Using New Resources for Teaching Art History

By Erickson, Mary | School Arts, April 1994 | Go to article overview

Using New Resources for Teaching Art History


Erickson, Mary, School Arts


Many art teachers have been committed to teaching art history as long as they've been in the field. For years, a paucity of resources made that commitment difficult to keep. In the last decade or so, this commitment has received support through state recommendations and mandates specifying art history content, and through national initiative advocating broad-based art education goals. Increased commitment has translated into increased market as publishers compete to meet increased demand. Textbooks, poster series, slide programs, laser disks and other resources are competing for our art-history dollar. How can we best use the resources we select?

What's the Big Idea?

Though rich with potential, art history can seem like a complex maze of details through which we must find a comprehensible path for our students. In cutting our way through, I recommend two principles: look for big ideas, and focus on developing inquiry skills. Although small, even trivial, bits of information can motivate students' interest and flesh out rich narratives, teachers and students need to know the big picture that the details embroider. And students need to practice their inquiry skills so they can use them in other contexts.

No elementary art program can address all the important art of all times, across the globe; nor can it address all the interests of our culturally diverse students. Empowered with big ideas and inquiry skills, the art-historical understanding of our students need not be limited to our curricular choices. Students should be encouraged to use big ideas to guide their looking, and inquiry skills to ask their own questions about the art that interests them.

Here are six questions we can ask as we consider our selection and use of art-history resources. The first three focus on big ideas that organize art-historical information. The last three focus on inquiry skills, encompassing questioning, speculation and evidence gathering.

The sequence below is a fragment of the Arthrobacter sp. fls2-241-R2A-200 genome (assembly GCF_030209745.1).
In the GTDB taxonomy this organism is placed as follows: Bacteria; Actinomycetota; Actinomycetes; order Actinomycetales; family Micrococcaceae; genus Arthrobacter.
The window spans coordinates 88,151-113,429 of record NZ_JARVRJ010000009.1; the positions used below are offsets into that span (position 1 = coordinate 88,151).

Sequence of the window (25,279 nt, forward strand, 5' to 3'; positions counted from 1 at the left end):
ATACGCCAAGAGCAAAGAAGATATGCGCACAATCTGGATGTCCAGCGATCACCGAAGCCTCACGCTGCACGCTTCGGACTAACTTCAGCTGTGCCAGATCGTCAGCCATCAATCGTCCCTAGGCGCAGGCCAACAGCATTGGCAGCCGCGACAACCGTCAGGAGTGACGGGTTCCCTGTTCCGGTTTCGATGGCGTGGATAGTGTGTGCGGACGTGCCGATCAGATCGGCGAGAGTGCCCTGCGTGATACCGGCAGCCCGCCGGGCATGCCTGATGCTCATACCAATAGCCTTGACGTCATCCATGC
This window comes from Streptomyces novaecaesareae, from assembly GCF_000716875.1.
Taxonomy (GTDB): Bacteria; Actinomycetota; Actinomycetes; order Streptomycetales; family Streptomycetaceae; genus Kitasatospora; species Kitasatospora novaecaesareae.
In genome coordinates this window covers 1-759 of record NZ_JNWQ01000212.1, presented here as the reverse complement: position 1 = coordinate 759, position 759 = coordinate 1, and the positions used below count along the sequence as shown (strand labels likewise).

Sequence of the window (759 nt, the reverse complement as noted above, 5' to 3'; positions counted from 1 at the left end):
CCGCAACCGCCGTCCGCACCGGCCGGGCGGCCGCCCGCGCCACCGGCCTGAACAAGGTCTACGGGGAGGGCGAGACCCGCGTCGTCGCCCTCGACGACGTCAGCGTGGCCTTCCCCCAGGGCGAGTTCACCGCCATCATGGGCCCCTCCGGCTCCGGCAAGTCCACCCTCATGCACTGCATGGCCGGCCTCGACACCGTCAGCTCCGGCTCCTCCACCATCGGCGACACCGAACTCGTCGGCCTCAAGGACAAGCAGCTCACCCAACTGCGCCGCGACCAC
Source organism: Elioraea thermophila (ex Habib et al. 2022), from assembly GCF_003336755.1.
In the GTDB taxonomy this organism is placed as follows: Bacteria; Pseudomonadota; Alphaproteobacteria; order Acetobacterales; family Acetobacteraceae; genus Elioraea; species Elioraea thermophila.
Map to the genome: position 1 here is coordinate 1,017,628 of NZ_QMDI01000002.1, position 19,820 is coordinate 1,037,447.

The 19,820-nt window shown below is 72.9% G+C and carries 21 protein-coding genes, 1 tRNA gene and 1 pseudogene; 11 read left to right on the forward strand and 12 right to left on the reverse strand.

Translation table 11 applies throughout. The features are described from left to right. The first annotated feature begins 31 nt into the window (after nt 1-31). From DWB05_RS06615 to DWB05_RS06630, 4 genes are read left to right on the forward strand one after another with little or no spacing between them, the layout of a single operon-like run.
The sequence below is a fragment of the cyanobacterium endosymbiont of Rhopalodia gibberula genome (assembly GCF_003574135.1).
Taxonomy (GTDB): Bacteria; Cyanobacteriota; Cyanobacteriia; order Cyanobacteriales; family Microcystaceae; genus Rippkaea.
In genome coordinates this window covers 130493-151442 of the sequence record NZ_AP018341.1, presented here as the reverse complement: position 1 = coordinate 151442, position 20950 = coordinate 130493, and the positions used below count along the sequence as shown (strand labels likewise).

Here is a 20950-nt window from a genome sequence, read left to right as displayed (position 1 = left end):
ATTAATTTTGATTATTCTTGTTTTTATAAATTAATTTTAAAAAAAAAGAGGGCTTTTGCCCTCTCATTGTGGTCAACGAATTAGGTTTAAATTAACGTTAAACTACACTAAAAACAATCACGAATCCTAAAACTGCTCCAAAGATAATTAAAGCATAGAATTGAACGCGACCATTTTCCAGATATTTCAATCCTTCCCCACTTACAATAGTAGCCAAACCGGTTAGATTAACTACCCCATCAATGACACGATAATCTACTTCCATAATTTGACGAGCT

1. Does the resource present basic information about artworks of the past from many cultures?

2. Does the resource explain what artworks mean in the context within which they were produced?

3. Does the resource explain how and why art has changed through time and across cultures?

4. Does the resource teach how to use evidence to help determine basic information about artworks of the past from various cultures?

5. Does the resource show how to propose and support interpretations of what artworks mean in the context within which they were produced?

6. Does the resource teach how to describe and propose explanations of changes in art through time and across cultures?

Space does not permit a full analysis of resources using these six considerations, and other issues come into play in a teacher's, school's or district's choice of resources and their use. Let me at least offer examples of each consideration.

Basic Information

The range of basic information about artworks from many cultures has increased dramatically in recent years. Brommer's Discovering Art History includes cross-cultural time lines at the end of each chapter. Hobbs and Salome's The Visual Experience includes maps throughout its two non-Western and two Western art history chapters. Shorewood publishes a multicultural program with reproductions. Briere's Art Image series organizes information around themes, many of which are cross-cultural. Chapman's Adventures in Art series is packed with artworks from around the globe and throughout time.

Change and Difference

At one time, art-historical resources tended to be organized in one of two ways: chronologically (usually comprehensive surveys of Western art), or virtually without regard for art-historical context (i.e., illustrations of art elements or processes).

Many resources now provide general ideas about how and why art has changed over time and across cultures. …

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